The European Court of Justice has confirmed that there are limited circumstances where a dress code, which has the effect of prohibiting an employee from wearing an Islamic headscarf, may be lawful.
Such a dress code may be lawful where:
- the employer desires to have workers who come into contact with customers project an image of neutrality;
- it prohibits the visible wearing of any political, philosophical or religious sign only to employees in customer facing roles;
- it applies to all customer facing workers equally;
- the prohibition is strictly necessary;
- any disadvantage to a employee is addressed in a manner least adverse to the employee, taking into account the inherent constraints to which the employer is subject.
As previously reported, in the case of Achbita v G4S, G4S operated a policy prohibiting all its employees from wearing any visible manifestation of a political, philosophical or religious belief. The purpose of the policy, said G4S, was its desire to have workers who come into contact with customers projecting an image of neutrality. However, Ms Achbita refused to give up wearing her Islamic headscarf when carrying out her professional duties as a receptionist, which was a customer-facing role. G4S dismissed her for refusing to comply with the policy. The ECJ determined that G4S had not directly discriminated against Ms Achbita because the policy applied to all employees and therefore it had not treated her differently to any other employee.
However, the ECJ went on to say although the G4S policy was apparently neutral, in that it was applied to all employees in the same way, it put persons adhering to a particular religion or belief wishing to wear a visible manifestation of that belief at a disadvantage compared to those employees who did not share that religion or belief. Therefore, any employee who suffered a disadvantage because of that policy, such as Ms Achbita, would have a potential claim for indirect discrimination.
To defend such a claim for indirect discrimination claim the ECJ reminded us that G4S would need to demonstrate:
First, that the policy was in pursuit of a legitimate aim. The ECJ considered that an employer’s desire to have workers who come into contact with customers projecting an image of neutrality could be a legitimate aim.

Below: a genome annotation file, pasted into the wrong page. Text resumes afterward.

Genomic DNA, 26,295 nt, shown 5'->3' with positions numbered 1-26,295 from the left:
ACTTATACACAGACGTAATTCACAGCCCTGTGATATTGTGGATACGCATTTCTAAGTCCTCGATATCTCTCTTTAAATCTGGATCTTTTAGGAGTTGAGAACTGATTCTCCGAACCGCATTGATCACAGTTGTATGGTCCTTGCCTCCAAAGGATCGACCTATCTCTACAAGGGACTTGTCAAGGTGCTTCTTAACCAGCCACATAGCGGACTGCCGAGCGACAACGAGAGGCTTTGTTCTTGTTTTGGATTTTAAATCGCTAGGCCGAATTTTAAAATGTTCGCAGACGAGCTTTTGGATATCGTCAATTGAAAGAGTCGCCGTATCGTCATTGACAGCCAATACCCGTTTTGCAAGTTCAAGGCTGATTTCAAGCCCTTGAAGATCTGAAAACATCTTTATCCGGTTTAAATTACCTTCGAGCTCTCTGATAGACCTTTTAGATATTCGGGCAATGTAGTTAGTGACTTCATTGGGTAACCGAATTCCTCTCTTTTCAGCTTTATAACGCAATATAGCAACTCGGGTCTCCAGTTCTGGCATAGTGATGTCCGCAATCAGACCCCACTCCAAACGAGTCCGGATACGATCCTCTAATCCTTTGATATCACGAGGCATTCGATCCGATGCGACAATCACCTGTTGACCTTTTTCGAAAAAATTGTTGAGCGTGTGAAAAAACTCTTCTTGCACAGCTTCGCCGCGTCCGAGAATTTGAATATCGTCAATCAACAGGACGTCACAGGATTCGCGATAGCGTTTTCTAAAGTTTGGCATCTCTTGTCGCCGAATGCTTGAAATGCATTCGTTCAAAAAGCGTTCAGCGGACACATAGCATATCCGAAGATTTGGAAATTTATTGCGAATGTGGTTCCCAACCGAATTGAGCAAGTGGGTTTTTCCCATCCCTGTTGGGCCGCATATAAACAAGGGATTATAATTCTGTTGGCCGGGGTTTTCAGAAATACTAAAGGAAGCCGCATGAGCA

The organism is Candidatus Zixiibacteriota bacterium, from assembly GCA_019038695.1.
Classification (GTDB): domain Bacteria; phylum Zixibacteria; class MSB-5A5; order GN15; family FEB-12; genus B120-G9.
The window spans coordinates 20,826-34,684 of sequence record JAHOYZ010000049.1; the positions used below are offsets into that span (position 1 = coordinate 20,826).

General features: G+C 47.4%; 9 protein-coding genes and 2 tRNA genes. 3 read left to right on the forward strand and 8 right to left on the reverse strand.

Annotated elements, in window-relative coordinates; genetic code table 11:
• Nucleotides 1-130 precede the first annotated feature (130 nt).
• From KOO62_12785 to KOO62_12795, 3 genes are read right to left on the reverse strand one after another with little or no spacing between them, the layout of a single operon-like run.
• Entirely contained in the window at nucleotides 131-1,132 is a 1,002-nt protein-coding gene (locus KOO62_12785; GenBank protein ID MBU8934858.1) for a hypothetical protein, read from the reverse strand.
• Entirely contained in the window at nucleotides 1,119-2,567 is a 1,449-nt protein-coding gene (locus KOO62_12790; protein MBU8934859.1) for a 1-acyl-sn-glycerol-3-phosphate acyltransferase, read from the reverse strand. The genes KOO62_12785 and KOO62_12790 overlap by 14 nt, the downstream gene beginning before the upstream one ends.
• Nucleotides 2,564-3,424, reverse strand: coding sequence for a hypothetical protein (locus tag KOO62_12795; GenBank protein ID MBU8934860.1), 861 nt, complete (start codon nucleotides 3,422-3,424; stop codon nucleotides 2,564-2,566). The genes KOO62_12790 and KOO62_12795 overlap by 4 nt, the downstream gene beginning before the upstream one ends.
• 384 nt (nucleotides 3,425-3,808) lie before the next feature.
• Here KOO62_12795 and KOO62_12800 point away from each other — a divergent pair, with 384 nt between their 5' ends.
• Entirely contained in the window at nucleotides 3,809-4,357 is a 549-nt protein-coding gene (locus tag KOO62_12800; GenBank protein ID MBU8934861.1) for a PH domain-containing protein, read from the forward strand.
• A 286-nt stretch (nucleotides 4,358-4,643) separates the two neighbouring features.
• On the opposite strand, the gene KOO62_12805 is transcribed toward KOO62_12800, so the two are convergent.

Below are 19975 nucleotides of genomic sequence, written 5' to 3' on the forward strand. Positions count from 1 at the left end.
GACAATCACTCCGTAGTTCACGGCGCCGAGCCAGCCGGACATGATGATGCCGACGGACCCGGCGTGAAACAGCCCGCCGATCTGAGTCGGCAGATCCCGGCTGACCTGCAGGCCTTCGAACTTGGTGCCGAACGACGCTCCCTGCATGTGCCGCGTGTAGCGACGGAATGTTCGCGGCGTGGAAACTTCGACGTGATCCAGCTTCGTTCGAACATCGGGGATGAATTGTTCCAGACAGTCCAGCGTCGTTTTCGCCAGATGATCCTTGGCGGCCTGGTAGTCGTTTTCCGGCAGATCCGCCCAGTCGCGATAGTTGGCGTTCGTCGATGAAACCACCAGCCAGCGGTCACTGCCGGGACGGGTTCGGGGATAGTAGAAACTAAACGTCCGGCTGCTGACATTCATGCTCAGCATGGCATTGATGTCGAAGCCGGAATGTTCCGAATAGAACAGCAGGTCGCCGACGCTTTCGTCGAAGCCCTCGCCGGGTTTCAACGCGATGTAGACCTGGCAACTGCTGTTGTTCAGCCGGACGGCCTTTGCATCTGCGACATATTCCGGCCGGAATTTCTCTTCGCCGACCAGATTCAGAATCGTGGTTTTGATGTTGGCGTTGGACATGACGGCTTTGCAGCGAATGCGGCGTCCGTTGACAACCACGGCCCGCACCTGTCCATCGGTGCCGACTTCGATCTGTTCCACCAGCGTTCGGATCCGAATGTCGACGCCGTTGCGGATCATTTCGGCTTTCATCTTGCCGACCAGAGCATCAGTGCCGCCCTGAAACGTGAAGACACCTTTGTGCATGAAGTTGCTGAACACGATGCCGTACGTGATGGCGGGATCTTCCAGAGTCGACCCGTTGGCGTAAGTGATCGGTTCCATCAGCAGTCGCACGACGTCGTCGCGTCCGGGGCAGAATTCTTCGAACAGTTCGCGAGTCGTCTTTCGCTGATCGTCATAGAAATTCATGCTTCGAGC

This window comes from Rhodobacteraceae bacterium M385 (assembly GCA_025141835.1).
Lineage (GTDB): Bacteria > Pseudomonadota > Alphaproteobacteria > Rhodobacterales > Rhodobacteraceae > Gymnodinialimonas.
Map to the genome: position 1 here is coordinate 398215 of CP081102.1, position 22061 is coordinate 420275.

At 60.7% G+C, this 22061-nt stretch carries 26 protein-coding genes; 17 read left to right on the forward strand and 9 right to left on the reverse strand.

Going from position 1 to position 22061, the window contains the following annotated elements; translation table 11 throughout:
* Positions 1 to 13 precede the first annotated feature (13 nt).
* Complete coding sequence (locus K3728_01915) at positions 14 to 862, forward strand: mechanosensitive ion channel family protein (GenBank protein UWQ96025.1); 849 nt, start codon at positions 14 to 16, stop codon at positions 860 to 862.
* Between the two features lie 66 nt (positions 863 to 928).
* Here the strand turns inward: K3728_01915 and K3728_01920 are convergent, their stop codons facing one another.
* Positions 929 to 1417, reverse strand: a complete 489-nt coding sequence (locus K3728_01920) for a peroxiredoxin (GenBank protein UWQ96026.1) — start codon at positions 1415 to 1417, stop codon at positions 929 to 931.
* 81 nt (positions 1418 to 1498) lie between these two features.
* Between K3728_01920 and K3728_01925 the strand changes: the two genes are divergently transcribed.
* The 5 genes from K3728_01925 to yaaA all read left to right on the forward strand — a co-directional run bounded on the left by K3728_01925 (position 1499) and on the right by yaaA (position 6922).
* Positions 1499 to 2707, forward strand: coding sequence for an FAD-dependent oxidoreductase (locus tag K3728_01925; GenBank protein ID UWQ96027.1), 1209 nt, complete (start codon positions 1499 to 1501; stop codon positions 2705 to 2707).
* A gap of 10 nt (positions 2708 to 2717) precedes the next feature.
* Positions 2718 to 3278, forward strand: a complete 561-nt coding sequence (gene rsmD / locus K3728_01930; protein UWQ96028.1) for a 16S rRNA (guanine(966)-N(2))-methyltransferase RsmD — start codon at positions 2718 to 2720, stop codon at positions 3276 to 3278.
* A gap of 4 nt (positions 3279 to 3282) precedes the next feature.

Second, G4S needed to demonstrate that both its policy and the dismissal of Ms Achbita for failing to comply with it, was appropriate and necessary to achieving that legitimate aim. In determining whether the prohibition was appropriate and necessary, the ECJ suggested that the courts should consider whether the policy is pursued in a consistent and systematic manner and whether the prohibition only covers workers who interact with customers; and whether, and without requiring an employer to take on an additional burden, it would be possible to avoid the dismissal of an employee who wishes to wear a religious sign, such as an Islamic headscarf, by moving them to a post not involving visual contact with customers.
It is clear that unless G4S limits its policy to apply to only those workers who interact with customers (one of the ECJ’s suggestions above), the ECJ’s second suggestion about redeploying Ms Achbita to a non-customer facing role and permitting her to wear her Islamic headscarf could give rise to direct discrimination claims from other employees in non-customer facing roles who were for instance prohibited from wearing a cross, a kara or a kippah.
But even if G4S had reformulated its policy to limit it only to workers in customer-facing roles, and had retained Ms Achbita, what then, for example, of a Jewish worker in a customer facing role wishing to wear a kippah; a Christian worker wishing to wear a cross; or a Sikh worker wishing to wear a kira? Surely, they might consider that by having to comply with the policy, they were now being treated differently on the grounds of their religion, when compared to Ms Achbita, giving rise to a direct discrimination claim by them?
Would that leave G4S in a no win situation?
Not so. When considering less favourable treatment for the purposes of direct discrimination, the employment tribunals will compare the treatment of the aggrieved worker against a worker who does not share the same protected characteristic (e.g. religion or belief) but whose relevant circumstances are the same. Whilst the Christian, Jewish or Sikh worker in the G4S customer-facing role would be treated less favourably than Ms Achbita (now in the non-customer facing role) on the grounds of their religion and belief, the relevant circumstances are different. The correct comparator would be an employee who did not share the same religion or belief as the aggrieved employee, but who was also in a customer-facing role. It follows, that provided G4S applied the dress code consistently and equally to all employees in its customer-facing roles, there would be no direct discrimination.
Implications for Employers
When putting in place dress codes, an employer must consider carefully a restriction on any kind of clothing or jewellery that could be deemed to be of religious significance. In particular:
- Consider what is the purpose of the restriction e.g. a desire to have workers who come into contact with customer project an image of neutrality.
- Make sure it applies only to those employees as appropriate and necessary to achieve the purpose.
- Apply the code consistently to all employees to whom the policy applies.
- Consider whether there is a genuine occupational requirement (please see Part 2 of our article ‘Is a dress code that bans Islamic headscarves discriminatory? ‘ where we consider the second case determined by the ECJ on 14 March 2017 on this subject matter).